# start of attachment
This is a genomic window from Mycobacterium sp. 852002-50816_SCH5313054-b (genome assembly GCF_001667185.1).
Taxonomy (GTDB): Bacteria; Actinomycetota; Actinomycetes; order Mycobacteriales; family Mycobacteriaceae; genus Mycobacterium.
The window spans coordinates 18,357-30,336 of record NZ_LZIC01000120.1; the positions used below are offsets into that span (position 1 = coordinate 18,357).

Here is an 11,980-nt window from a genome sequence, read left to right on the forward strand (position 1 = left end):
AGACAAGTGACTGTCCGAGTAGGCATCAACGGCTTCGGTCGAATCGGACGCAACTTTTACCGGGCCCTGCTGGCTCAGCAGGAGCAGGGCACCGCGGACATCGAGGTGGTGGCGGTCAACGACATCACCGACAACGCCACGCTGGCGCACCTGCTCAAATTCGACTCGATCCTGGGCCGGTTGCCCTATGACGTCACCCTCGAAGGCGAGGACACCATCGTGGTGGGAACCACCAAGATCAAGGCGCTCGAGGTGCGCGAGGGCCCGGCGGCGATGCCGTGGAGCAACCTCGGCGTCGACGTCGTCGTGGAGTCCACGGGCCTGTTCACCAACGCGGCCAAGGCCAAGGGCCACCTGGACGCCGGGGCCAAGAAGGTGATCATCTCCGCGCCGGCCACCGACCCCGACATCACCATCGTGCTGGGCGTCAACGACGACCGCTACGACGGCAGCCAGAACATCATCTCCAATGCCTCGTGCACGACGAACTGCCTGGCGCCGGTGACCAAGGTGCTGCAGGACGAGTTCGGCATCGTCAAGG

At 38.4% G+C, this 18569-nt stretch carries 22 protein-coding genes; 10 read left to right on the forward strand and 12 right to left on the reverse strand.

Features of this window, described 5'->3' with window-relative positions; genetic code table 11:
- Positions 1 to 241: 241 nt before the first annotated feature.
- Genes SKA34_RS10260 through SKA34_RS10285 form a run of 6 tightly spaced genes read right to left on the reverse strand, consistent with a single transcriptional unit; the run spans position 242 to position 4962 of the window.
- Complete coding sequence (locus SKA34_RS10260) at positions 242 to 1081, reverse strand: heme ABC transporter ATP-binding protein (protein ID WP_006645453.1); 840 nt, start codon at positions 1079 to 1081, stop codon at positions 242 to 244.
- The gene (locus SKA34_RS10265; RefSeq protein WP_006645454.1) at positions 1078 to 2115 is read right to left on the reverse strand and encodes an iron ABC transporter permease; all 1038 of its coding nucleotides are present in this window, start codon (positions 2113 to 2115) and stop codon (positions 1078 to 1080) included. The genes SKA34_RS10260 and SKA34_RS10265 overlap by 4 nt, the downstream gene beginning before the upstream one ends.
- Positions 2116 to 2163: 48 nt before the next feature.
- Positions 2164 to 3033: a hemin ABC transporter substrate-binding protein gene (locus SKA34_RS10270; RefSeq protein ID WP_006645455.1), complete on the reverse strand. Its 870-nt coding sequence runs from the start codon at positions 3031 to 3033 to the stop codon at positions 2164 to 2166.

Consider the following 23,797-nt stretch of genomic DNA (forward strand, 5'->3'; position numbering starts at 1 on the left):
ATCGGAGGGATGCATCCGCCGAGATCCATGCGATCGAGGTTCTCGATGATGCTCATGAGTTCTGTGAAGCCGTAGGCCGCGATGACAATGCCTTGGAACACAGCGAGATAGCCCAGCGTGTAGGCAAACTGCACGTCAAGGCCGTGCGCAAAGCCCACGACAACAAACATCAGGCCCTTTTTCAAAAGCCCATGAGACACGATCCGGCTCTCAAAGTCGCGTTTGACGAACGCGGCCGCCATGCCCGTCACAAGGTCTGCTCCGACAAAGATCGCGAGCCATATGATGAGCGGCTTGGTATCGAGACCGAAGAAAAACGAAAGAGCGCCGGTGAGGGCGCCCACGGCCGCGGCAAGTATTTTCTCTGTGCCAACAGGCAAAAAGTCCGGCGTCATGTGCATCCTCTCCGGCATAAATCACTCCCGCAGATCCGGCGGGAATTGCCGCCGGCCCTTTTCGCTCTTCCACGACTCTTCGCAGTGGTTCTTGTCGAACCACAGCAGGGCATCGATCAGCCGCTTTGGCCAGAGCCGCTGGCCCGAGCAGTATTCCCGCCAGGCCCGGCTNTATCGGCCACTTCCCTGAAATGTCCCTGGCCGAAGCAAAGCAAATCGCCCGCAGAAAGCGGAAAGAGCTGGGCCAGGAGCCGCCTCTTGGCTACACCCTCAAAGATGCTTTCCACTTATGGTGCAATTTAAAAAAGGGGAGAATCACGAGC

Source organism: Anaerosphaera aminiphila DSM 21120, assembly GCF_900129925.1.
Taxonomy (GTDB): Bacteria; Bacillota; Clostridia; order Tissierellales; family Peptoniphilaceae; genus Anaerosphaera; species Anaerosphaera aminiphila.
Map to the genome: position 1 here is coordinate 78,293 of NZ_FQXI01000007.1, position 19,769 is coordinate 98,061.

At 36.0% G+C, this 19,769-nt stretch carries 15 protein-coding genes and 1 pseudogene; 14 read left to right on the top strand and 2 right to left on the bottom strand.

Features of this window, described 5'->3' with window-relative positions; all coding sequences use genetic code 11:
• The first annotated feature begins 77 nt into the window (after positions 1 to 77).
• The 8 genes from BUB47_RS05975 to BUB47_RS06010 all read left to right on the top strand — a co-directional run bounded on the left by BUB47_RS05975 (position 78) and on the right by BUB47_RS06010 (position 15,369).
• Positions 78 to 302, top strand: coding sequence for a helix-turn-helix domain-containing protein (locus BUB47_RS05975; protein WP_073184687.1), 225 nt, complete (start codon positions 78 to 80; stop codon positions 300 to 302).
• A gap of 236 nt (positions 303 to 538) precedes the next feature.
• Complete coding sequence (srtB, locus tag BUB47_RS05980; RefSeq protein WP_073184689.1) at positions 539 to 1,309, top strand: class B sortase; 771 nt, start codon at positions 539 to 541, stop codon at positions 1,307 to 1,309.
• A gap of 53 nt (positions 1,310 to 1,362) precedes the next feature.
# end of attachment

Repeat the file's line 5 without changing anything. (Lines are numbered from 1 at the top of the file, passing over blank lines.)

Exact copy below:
AGACAAGTGACTGTCCGAGTAGGCATCAACGGCTTCGGTCGAATCGGACGCAACTTTTACCGGGCCCTGCTGGCTCAGCAGGAGCAGGGCACCGCGGACATCGAGGTGGTGGCGGTCAACGACATCACCGACAACGCCACGCTGGCGCACCTGCTCAAATTCGACTCGATCCTGGGCCGGTTGCCCTATGACGTCACCCTCGAAGGCGAGGACACCATCGTGGTGGGAACCACCAAGATCAAGGCGCTCGAGGTGCGCGAGGGCCCGGCGGCGATGCCGTGGAGCAACCTCGGCGTCGACGTCGTCGTGGAGTCCACGGGCCTGTTCACCAACGCGGCCAAGGCCAAGGGCCACCTGGACGCCGGGGCCAAGAAGGTGATCATCTCCGCGCCGGCCACCGACCCCGACATCACCATCGTGCTGGGCGTCAACGACGACCGCTACGACGGCAGCCAGAACATCATCTCCAATGCCTCGTGCACGACGAACTGCCTGGCGCCGGTGACCAAGGTGCTGCAGGACGAGTTCGGCATCGTCAAGG